Ukrainian Child Refugees Connect with Israel Through Their Feet

Ukrainian Child Refugees and their carers embark on a special Chol Hamoed Pesach outing with KKL-JNF, to Beit Itab in the Jerusalem Hills.

One can learn about Israel in the classroom, listen to lectures and read about it in books, but to fall truly in love with the country one simply must explore it. Over the Passover holiday, while millions of Israelis flocked to hiking trails all over the country from north to south, the Ukrainian refugees hosted by KKL-JNF at Nes Harim set out for a special excursion to Beit Itab National Park in the Jerusalem Hills.

“Today is a beautiful day for a trip, with wonderful weather,” said KKL-JNF guide Nataly Veretnik. “This is the best way to get to know the country – through your feet.”

Until just a few weeks ago the members of this group had been living at a children’s home run by Chabad in the Ukrainian city of Zhitomir. The outbreak of war hurled them into an exhausting and perilous journey that eventually brought them to Israel, where KKL-JNF at once volunteered to host them at its Nes Harim Field and Forest Center.

The group included small children in pushchairs, teenagers and adults, and all set out to explore happily together. How far away the war seemed now as they enjoyed walking among the green hills and gaily colored flowering fields. “I’m really glad to be in Israel now,” said seven-year-old Snežana.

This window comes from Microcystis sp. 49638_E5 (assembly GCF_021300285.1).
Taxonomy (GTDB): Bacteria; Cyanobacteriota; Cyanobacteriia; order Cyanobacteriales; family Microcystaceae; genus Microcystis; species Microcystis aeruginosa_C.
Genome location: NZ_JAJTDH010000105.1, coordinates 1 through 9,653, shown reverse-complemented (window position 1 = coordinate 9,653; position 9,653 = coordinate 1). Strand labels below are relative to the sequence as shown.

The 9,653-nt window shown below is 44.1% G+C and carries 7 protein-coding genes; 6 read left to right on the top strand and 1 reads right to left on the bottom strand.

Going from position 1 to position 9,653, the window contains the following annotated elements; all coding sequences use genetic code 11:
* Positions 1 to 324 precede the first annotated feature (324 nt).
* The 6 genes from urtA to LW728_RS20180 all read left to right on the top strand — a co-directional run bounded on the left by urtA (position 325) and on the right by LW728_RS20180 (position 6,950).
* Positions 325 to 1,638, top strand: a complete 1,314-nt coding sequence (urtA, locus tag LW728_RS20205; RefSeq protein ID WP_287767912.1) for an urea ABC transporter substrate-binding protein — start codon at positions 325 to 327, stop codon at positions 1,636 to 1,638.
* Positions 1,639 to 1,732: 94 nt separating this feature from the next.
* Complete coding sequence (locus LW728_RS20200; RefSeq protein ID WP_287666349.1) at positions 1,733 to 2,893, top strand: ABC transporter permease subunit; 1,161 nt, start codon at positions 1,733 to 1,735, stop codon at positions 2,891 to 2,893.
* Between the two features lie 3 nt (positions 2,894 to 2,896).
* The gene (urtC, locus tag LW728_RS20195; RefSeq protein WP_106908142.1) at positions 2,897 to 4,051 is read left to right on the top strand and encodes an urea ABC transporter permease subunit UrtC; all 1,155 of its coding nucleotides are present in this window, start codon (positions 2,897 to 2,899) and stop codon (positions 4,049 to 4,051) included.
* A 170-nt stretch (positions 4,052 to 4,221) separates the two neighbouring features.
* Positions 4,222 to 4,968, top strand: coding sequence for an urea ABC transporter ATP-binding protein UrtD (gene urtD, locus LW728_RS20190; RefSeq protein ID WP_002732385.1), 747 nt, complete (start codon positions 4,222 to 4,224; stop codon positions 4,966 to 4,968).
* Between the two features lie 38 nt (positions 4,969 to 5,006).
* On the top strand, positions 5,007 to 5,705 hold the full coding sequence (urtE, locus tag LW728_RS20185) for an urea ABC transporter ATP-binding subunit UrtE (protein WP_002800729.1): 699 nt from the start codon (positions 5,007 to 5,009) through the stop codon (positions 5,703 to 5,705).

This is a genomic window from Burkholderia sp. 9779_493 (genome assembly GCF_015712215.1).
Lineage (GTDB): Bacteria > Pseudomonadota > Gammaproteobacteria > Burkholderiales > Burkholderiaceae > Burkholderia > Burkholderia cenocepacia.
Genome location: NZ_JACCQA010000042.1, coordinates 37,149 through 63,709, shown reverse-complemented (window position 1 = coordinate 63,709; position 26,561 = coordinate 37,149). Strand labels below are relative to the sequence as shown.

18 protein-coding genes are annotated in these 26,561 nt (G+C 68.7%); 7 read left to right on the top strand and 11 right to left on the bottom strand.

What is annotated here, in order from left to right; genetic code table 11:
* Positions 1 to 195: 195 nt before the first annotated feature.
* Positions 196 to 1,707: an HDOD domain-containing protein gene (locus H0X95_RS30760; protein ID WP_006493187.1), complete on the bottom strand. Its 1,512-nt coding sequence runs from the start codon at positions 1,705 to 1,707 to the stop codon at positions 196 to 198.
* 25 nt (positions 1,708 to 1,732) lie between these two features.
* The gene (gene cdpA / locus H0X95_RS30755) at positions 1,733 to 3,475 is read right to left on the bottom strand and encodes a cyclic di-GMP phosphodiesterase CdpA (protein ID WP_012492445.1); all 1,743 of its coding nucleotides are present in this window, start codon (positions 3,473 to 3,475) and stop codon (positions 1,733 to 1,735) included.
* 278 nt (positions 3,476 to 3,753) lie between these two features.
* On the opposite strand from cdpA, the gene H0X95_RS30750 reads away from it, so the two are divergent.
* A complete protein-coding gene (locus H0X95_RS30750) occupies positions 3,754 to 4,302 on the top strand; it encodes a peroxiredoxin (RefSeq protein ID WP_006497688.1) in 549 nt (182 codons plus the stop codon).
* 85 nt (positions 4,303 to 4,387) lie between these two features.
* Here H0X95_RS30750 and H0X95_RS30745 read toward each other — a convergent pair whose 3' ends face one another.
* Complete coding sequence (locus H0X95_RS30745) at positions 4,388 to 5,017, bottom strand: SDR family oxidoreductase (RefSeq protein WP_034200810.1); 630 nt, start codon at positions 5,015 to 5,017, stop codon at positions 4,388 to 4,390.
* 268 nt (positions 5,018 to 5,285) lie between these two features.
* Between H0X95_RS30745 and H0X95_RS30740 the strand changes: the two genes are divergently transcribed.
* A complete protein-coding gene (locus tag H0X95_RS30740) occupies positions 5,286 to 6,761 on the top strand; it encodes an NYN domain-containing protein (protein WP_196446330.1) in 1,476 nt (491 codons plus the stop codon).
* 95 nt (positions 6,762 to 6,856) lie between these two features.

As they made their way along their route the hikers passed woodlands of terebinth, oak, fig, almond and olive trees. Most of the children had never visited Israel before, and if any of them had imagined that the entire country consisted of desert, the lush greenery and the magnificent spring clumps of crocus, meadow saffron (Colchicum stevenii) and cyclamen showed them how greatly varied Israeli landscapes can be.

Ein Hod, the little spring that awaited the visitors towards the end of their route, while far from resembling the four great rivers that flow through Zhitomir (Teteriv, Kamianka, Yaroshenka and Putiatynka), is all our own and we love it just as it is.

“There’s nothing like going on a trip to put you experientially in touch with the country,” said Ahuvi, a teacher at the children’s home. “The children are getting in touch with the landscapes and their heritage, and discovering that all the wonderful things we told them about Israel over the years really are true.”

The trip ended at the ruins of Beit Itab, which overlook the magnificent scenery of the Jerusalem Hills and the Coastal Plain, and include the remains of a mediaeval castle.

“I’m really enjoying myself here in Israel and I’d like to go on a lot more trips,” concluded Ukrainian refugee Sara Ira.

The members of the group returned to Nes Harim to continue their stay in Israel. They all hope that the war will soon be over, but until the shooting stops it’s good to know that these Jewish children from Zhitomir are in a safe haven where they can not only live comfortably but also store up memorable experiences and strengthen their relationship to the Land of Israel.